A database file is nothing more than an operating system file. (In addition to database files, SQL Server also has backup devices, which are logical devices that map to operating system files, to physical devices such as tape drives , or even to named pipes.) A database spans at least two, and possibly several, database files, and these files are specified when a database is created or altered . Every database must span at least two files, one for the data (as well as indexes and allocation pages), and one for the transaction log. SQL Server 7 allows the following three types of database files:
Database files each have several properties. These include a logical filename, a physical filename, an initial size, a maximum size , and a growth increment. The properties of each file are noted in the sysfiles table (depicted in Table 5-1), which contains one row for each file used by a database.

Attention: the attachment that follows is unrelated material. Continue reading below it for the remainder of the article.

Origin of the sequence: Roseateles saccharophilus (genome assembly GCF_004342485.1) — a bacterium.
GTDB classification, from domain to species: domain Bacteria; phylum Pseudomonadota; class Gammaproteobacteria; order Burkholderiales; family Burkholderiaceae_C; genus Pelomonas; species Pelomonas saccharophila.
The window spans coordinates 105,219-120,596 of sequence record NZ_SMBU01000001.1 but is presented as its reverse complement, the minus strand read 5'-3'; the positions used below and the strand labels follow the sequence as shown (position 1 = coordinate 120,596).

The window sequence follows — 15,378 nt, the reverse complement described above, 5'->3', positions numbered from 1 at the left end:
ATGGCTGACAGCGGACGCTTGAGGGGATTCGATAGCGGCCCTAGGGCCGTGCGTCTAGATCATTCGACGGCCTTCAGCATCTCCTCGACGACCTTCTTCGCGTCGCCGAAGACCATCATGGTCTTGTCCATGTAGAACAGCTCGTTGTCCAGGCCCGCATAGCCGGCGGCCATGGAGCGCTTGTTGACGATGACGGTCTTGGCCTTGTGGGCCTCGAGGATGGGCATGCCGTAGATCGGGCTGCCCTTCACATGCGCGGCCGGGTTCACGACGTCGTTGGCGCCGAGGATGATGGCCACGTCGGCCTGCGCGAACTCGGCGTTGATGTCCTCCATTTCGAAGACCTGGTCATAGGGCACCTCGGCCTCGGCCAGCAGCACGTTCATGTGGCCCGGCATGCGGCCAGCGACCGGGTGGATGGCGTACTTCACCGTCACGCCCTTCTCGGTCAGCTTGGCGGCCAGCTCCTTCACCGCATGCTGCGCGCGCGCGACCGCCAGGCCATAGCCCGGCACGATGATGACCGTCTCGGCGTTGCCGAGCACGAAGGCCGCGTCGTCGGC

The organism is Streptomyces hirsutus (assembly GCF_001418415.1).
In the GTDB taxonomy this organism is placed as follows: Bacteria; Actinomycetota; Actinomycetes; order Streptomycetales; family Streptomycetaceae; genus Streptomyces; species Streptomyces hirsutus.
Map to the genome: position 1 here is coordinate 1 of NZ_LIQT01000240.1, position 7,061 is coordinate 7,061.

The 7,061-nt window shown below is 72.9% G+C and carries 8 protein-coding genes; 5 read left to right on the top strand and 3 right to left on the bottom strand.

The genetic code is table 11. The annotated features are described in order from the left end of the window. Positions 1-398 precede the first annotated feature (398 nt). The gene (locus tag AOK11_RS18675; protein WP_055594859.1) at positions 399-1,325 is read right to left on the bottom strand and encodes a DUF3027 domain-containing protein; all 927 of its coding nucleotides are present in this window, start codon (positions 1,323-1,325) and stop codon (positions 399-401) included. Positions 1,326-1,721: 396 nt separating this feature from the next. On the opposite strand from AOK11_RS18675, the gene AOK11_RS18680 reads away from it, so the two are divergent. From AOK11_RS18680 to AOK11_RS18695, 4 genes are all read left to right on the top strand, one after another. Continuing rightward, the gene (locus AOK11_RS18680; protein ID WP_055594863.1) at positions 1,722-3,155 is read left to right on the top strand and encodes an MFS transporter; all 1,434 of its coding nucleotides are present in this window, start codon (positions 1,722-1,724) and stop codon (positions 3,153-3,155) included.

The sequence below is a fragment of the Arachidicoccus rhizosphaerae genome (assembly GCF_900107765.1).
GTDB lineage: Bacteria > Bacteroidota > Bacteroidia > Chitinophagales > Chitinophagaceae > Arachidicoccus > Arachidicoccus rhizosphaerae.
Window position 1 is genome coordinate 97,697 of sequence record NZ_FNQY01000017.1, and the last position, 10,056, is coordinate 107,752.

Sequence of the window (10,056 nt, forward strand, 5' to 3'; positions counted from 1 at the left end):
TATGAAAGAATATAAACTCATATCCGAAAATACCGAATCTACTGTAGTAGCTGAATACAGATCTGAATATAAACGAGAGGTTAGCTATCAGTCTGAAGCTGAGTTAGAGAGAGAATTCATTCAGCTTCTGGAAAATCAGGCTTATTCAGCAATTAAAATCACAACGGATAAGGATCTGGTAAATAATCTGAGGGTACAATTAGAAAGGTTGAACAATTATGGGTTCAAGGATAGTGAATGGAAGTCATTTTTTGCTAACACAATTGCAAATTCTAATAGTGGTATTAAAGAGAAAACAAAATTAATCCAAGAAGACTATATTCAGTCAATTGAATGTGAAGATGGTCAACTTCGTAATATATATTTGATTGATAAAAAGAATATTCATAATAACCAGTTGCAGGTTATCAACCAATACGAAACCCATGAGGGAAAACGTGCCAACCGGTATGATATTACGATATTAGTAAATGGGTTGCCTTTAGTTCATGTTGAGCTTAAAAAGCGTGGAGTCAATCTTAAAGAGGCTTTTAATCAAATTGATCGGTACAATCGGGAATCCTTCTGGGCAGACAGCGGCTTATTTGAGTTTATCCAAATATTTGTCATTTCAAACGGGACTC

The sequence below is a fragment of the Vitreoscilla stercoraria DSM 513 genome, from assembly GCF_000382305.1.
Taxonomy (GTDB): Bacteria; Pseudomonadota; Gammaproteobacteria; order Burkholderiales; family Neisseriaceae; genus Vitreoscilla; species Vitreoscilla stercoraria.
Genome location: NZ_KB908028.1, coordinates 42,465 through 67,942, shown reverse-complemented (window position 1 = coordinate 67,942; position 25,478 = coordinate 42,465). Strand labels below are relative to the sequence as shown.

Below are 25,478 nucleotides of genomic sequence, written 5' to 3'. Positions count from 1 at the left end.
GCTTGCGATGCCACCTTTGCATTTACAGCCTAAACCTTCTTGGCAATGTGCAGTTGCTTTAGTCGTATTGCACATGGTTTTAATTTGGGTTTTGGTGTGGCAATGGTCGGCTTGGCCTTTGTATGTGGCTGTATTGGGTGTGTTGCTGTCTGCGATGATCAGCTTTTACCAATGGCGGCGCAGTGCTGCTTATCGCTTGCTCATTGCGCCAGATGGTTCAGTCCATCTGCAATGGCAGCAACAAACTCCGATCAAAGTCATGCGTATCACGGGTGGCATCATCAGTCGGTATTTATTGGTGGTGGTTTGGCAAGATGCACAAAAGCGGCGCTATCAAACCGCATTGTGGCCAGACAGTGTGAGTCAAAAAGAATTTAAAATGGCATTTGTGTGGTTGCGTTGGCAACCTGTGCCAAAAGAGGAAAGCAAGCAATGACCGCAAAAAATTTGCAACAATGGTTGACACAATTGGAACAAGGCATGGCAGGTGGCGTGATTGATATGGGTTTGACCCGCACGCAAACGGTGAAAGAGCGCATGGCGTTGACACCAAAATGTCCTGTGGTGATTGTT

Table 5-1. The sysfiles table.
|fileid||The file identification number (unique for each database).|
|groupid||The filegroup identification number.|
|size||The size of the file (in 8-KB pages).|
|maxsize||The maximum file size (in 8-KB pages). A value of 0 indicates no growth, and a value of -1 indicates that the file should grow until the disk is full.|
|growth||The growth size of the database. A value of 0 indicates no growth. Can be either number of pages or percentage of file size, depending on value of status.|
|status|| 0x2 = Disk file |
.0x40 = Log device.
0x80 = File has been written to since last backup.
0x100000 = Growth is in percentage, not pages.
|name||The logical name of the file.|
|filename||The name of the physical device, including the full path of the file.|